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Anthrozoology

Overview   |   Faculty   |   Plan of Study   |   Related Departments

Overview

Anthrozoology, the study of human-animal interactions, is a growing, interdisciplinary field. It covers a wide range of research topics, such as attitudes toward animals, the “human-animal” divide, animal behaviors/cognitions/abilities, wild-animal management/conservation, the roles/uses of animals within cultural contexts, and more. This Integrated Pathway includes courses from the Humanities, Natural Sciences and Social Sciences, and includes co-curricular opportunities in a variety of fields and organizations.

Faculty

Eric Cunningham
Assistant Professor of Japanese Studies

Kari Kalve
Professor of English

Heather Lerner
Director of the Joseph Moore Museum; Assistant Professor of Biology

Karen Mager
Assistant Professor of Environmental Sustainability

JoAnn Martin
Professor of Sociology/Anthropology; Convener of Women's, Gender, Sexuality Studies Program

Chris Smith
Associate Professor of Biology

Maggie Thomas
Associate Professor of Psychology

Wendy Tori
Associate Professor of Biology; Martha Sykes Hansen Endowed Chair in Biology for Ornithology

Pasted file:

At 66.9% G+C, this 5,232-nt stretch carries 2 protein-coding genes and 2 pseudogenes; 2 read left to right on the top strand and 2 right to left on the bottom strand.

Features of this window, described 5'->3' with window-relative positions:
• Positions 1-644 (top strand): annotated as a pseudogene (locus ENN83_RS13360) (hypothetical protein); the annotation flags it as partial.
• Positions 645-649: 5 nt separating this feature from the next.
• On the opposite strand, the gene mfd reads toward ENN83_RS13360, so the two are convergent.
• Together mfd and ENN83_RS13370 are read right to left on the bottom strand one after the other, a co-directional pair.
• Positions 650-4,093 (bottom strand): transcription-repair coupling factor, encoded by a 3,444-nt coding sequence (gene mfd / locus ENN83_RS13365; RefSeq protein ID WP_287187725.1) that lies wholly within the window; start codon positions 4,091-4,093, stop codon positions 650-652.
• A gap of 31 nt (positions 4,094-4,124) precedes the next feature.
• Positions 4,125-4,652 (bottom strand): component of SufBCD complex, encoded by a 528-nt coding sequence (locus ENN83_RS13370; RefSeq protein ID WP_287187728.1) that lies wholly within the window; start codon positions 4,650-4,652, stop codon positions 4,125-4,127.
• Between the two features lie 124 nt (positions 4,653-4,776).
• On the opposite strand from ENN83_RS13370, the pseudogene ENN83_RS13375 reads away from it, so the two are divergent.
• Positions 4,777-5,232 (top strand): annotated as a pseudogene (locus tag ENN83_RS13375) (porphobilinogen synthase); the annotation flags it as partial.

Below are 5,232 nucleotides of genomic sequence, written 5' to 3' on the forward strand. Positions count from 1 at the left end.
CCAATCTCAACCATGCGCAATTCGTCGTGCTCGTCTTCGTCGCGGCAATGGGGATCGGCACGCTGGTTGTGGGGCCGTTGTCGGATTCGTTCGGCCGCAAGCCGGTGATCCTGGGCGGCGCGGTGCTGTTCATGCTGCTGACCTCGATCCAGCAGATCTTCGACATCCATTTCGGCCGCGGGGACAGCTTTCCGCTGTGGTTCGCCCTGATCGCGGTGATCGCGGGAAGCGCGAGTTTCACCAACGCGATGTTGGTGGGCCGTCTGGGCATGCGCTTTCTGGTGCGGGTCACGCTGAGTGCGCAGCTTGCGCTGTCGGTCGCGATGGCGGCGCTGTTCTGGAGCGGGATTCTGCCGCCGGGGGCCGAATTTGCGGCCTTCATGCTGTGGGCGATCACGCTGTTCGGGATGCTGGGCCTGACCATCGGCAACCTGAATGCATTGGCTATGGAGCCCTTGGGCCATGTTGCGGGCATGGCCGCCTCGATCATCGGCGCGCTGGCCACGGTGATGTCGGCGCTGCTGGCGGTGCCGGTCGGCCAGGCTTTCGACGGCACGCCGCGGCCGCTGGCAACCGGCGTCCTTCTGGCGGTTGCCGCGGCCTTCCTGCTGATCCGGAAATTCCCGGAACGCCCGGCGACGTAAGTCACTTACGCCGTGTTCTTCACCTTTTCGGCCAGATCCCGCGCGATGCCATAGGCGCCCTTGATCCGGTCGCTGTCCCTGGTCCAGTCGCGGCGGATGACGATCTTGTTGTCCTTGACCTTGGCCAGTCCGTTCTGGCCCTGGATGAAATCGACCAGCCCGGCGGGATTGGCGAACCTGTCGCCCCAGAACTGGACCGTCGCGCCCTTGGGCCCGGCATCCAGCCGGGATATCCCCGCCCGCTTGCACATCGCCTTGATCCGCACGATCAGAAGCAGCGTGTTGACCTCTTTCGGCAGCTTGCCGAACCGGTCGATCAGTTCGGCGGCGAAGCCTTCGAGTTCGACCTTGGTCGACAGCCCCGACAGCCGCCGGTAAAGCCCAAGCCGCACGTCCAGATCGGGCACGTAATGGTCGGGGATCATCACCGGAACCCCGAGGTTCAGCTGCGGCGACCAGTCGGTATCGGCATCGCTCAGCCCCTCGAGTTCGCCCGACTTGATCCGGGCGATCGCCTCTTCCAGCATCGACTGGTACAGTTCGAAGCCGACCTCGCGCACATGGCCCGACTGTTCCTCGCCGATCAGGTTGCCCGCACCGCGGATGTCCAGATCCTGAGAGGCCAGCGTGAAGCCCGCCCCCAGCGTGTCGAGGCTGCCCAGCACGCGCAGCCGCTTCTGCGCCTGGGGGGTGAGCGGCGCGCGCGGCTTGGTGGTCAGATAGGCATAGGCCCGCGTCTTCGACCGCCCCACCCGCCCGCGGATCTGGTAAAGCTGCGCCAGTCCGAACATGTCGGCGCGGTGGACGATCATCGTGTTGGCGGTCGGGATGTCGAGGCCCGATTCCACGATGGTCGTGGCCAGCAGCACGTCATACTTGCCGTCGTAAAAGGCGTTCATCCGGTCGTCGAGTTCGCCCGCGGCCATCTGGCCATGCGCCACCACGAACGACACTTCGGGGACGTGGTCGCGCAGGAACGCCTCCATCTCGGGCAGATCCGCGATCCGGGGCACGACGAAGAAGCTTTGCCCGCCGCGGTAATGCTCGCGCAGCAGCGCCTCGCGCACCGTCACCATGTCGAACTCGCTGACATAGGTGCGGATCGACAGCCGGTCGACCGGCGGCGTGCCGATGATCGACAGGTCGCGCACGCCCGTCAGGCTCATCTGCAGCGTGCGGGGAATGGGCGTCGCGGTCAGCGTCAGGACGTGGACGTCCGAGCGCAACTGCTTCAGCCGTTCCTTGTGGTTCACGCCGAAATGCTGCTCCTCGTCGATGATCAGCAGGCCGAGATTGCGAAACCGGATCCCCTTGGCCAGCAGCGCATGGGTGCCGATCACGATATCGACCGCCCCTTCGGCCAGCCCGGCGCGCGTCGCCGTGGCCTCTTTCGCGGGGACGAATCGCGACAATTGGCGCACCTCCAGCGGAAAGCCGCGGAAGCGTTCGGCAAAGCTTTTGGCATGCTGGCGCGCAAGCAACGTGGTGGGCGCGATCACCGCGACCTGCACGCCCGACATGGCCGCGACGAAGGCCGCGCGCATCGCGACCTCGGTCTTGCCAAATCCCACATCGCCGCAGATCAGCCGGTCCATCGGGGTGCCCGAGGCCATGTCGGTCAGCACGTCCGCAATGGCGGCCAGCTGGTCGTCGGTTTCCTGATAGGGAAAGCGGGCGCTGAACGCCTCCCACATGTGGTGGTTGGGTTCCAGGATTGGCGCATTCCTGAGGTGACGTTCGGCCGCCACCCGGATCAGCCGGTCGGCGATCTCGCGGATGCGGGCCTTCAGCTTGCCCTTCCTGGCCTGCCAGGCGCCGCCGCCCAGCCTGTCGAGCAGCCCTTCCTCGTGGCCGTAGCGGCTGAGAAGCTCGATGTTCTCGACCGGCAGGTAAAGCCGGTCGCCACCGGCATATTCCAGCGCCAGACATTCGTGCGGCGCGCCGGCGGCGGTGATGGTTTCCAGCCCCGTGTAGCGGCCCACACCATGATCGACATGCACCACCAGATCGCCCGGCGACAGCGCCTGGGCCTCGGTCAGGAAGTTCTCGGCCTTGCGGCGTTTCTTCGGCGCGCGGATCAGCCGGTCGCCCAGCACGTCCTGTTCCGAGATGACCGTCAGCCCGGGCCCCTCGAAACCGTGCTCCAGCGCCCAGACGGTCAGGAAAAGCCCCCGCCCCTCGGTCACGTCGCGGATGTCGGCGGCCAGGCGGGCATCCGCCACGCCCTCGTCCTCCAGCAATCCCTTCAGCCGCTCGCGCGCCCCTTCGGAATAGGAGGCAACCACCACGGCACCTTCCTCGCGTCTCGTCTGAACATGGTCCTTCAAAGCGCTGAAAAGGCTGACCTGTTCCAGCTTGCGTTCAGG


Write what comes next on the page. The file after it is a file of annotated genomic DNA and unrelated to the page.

Plan of Study

Courses

Four of the following courses, not more than two from the same division:

  • Natural Sciences
    • BIO 226 Biological Diversity
    • BIO 346 Vertebrate Zoology
    • BIO 348 Ornithology
    • BIO 357 Animal Behavior
    • BIO 360 Conservation Biology
    • BIO 362 Biology of Insects
    • MUSE 215 Engaging Audiences with Outreach and Interpretation
    • MUSE 241 Care and Use of Collections
  • Humanities
    • ENG 208 Contemporary Literature: Human, Animal, Machine
    • ENG 370 Topics in Literary Theory: The Posthuman
  • Social Sciences
    • JPNS 349 Japanimals
    • PSYC 358 Human-Animal Interaction

 

Co-Curricular Activity

  • Volunteering/internship at a local animal shelter (e.g., HELP the Animals, 2nd Chance Animal Shelter)
  • Volunteering/internship at a local veterinarian’s office (e.g., Animal Hospital of Richmond, Animal Care Alliance)
  • Volunteering/internship at Sunrise (therapeutic riding barn)
  • Observing some type of animal-assisted therapy or search & rescue organization/person/training
  • Observing the local animal-control officers
  • Animal care giving at the Joseph Moore Museum
  • Volunteering in a Bird Banding Station
  • Volunteering for small mammal trapping researcher
  • Semester-long leadership position at the Horse Barn

 

Culminating Experience

Panel presentations at each spring's “Celebration of Learning” event are required by all students who have completed the IP within a given year. Each student would present which classes they took to complete the IP, the co-curricular activity they did, discuss how they believe all of these things fit together, and how they believe the IP have influenced their future plans, major and/or self.